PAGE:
During Fundamentals (or whatever the first semester of nursing classes is called at your school), you may want to get an inexpensive pulse oximeter, blood pressure cuff (at least manual, possibly also automatic), and a cheap temporal thermometer. The first semester at all the schools where I live are in nursing homes, and these items are often hard to find. It will be an immense time saver to have your own tools for vitals in your backpack. I also bought a very cheap glucometer to practice at home, but I do not recommend bringing this to clinicals since it may be against facility policy.

    This is my dorky suggestion, but hear me out. There have been problems with theft at every single one of the clinical sites I have attended so far, including nursing homes, long term care, rehab, acute care, and critical care. People know which bags belong to students and will go through them if given the opportunity. I don't carry anything of value in my backpack. I don't want to carry my wallet, phone, and car keys in my scrubs pockets where they could fall out or just take up space. Instead, I use a runner's belt under my scrubs to hold only these items. Everything is there against my body and secure.
    Amazon.com : SPIbelt: The Original No-Bounce Running Belt for Runners, Athletes and Adventurers (Black with Titanium Zipper) : Sports & Outdoors

    I have a pocket sized medication book that I sometimes carry. I used it much more in Fundamentals because our facility did not have drug books at the med carts. Hospitals will often have access to Micromedex, which you can use to look up drugs quickly, but sometimes computers are scarse and you need to know about an unfamilar drug right away. This is the smallest one I found:
    218 Lippincott Pocket Drug Guide for Nurses: Amy M. Karch MSN RN: 9781496371935: Amazon.com: Books

    Last but certainly not least, make an emergencies kit for your backpack. This is all stuff you'll want with you, but you will certainly not use every day. But when you need it, you'll be glad you've got it. My kit includes: Tide pen (food stains only), Shout wipes (great for non-food, non-pen stains), hair band and hairpins, pads and tampons, fingernail clippers and file, cough drops, ibuprofen, Tums, Benadryl, Dayquil, and Lidocaine patches. NONE of the medications are to be used on patients! I've only ever had to use the ibprofen for headaches and the Lidocaine patch for a pulled muscle. At my school, clinical days are a pain to make up a clinical day, so I do all I can to avoid that possibility.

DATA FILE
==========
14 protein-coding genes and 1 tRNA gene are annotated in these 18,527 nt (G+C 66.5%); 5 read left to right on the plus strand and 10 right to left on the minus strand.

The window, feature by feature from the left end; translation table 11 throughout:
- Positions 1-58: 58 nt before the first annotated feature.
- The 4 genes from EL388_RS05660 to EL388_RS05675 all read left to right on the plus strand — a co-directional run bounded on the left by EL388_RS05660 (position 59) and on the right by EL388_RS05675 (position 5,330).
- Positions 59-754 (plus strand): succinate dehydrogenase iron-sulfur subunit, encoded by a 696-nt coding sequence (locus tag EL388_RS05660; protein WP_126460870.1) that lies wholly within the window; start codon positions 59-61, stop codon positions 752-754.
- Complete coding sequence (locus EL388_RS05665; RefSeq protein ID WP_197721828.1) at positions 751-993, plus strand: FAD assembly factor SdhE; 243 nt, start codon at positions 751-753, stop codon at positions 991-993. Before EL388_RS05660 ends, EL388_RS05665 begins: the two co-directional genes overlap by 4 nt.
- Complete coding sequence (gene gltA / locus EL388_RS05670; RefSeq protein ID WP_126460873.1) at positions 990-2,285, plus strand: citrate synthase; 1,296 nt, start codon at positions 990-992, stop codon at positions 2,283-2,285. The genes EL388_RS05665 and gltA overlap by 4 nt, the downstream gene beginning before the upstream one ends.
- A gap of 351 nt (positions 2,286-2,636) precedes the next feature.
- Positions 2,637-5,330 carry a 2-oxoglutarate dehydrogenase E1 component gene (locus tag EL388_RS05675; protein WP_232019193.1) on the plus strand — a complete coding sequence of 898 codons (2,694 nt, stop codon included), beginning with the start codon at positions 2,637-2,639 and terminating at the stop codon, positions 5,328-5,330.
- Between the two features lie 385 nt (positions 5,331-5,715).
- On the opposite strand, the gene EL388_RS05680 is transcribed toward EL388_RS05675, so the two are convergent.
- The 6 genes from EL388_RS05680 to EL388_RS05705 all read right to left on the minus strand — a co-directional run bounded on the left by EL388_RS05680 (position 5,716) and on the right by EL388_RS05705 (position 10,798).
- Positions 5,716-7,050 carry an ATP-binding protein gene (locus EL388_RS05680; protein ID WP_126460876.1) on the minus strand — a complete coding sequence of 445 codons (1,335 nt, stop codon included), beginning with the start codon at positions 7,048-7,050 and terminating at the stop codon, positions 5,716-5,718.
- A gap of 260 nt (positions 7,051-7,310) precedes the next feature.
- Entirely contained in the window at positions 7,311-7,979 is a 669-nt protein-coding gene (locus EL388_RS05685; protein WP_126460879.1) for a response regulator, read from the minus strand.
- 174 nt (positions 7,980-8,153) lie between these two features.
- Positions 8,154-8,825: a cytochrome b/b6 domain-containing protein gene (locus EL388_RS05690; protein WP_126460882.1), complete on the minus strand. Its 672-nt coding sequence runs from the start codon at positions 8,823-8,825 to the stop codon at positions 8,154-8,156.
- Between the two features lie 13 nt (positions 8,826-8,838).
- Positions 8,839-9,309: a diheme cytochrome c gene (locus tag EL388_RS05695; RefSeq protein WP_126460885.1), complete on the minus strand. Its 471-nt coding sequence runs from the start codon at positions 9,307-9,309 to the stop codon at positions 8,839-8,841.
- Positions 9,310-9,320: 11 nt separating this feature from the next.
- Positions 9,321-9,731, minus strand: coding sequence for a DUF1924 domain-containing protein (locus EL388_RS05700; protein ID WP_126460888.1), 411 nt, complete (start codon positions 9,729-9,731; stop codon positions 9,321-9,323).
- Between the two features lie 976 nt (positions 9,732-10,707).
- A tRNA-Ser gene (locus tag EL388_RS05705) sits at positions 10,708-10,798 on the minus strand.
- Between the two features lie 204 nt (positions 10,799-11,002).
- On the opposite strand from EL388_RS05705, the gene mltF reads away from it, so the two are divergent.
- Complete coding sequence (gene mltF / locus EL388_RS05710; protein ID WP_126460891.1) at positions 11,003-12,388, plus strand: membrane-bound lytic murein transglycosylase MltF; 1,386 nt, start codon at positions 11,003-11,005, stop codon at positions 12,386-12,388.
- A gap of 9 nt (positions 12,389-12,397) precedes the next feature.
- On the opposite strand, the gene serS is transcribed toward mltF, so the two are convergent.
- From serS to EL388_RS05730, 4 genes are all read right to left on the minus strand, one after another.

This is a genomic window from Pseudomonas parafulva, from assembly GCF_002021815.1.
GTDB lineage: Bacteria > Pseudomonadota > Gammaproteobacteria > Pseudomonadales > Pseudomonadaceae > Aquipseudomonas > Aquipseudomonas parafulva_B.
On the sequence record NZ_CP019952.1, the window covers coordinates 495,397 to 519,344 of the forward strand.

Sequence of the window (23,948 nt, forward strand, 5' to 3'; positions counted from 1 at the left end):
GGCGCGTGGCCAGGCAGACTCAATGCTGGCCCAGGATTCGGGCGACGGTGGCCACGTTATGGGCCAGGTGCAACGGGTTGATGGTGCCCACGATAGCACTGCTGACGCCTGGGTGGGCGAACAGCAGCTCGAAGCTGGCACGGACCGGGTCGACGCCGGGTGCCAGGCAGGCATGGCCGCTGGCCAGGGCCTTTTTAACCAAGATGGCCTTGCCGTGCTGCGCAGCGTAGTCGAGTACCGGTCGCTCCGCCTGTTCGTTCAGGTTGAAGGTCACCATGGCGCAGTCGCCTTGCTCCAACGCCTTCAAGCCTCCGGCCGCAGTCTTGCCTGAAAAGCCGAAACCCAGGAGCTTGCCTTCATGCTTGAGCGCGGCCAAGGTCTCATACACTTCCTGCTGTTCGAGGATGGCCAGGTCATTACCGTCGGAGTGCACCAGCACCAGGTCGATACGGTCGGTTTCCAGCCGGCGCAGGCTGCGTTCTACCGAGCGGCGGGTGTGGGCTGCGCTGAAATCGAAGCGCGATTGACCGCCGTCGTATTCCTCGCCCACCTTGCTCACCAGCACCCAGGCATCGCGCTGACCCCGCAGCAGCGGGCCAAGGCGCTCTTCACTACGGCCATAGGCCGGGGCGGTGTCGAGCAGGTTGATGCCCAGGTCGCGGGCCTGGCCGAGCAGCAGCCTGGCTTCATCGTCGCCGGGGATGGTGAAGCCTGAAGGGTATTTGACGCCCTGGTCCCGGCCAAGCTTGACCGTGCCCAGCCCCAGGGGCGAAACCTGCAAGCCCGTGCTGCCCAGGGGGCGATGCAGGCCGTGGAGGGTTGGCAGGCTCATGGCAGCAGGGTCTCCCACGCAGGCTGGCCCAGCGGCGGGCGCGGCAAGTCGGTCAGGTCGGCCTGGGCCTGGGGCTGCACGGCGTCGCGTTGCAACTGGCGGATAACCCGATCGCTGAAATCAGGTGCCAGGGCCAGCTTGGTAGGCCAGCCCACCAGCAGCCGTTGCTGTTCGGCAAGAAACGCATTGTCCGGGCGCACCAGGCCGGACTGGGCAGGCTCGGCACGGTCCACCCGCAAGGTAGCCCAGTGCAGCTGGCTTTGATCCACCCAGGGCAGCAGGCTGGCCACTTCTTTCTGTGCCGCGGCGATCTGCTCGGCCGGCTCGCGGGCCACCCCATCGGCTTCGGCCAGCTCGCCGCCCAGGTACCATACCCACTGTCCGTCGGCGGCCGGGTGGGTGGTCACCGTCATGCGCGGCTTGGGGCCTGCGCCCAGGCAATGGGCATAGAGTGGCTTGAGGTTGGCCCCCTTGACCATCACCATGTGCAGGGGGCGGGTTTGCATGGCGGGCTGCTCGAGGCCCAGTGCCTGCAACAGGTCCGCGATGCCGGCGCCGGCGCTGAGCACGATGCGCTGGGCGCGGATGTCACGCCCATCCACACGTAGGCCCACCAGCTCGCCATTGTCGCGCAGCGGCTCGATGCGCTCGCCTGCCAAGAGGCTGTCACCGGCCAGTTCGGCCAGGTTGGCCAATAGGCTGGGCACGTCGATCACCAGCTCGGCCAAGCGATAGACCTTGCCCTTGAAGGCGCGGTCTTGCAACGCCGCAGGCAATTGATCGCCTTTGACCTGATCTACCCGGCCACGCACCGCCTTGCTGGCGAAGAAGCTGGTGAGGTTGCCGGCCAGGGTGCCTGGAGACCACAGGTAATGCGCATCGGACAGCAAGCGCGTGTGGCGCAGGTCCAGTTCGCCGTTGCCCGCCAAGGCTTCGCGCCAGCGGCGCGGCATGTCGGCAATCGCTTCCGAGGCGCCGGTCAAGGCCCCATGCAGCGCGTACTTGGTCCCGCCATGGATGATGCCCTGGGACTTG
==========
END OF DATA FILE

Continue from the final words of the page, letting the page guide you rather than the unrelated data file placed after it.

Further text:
Last edit by Ioreth on Apr 18
  12. by   KrCmommy522
    I agree with loreth about the white coat clipboard. I got one my first semester in nursing school and have used it ever since. I LOVE it!! When I brought it to my first clinical my instructor loved how it folded in half and had the cheat sheets on it, next clinical she had one! It is so useful!

    I also agree with FSZ Student Nurse about the "nurse watches." You just need one with a second hand, clear easy to see numbers, and water proof.
  13. by   Shawn91111
    Quote from FSZ Student Nurse
    A clipboard for all your papers in clinical!

    I have one that flips opens up to put paper inside, but some people prefer clipboards that fold in half because then they can put it in their scrub pockets.
    Check with your instructors on this. I bought one during my first semester for clinical's and was chewed out by the instructor, as she said no one in the hospitals uses them, and they can carry bacteria etc on them. Meanwhile, every single RN I worked with this semester uses them.
  14. by   Neo Soldier
    Long sleeve compression shirt. Ebay has cheap ones. You may benefit from getting a size larger than your actual size. Also, UK medium is a US small. Costs about $9. May be cheaper during a sale.

    Foldable nursing clipboard. Ebay or amazon for like $30. These bad boys are so handy: I wish I got them earlier. I don't know where you get your nursing uniform but hopefully it fits in your pants pocket. It's slightly more convenient than a small pocket flipbook. Although the flipbooks are smaller and a bit more convenient on the go. Those pocket flipbooks go for 88 cents for a pack of four at walmart.

    Lippincott's manual of nursing practice. Great for your care plans. It also includes pathophysiology. There's a 10th edition
    Lippincott Manual of Nursing Practice by Nettina MSN ANP-BC, Sandra M. 9781582553429 | eBay

    Lippincott's Q & A Review RN edition by Billings and Hensel. Has test questions with rationales. Some instructors may get their questions straight from this book.

    Saunders comprehensive review for the NCLEX-RN. Test questions plus rationales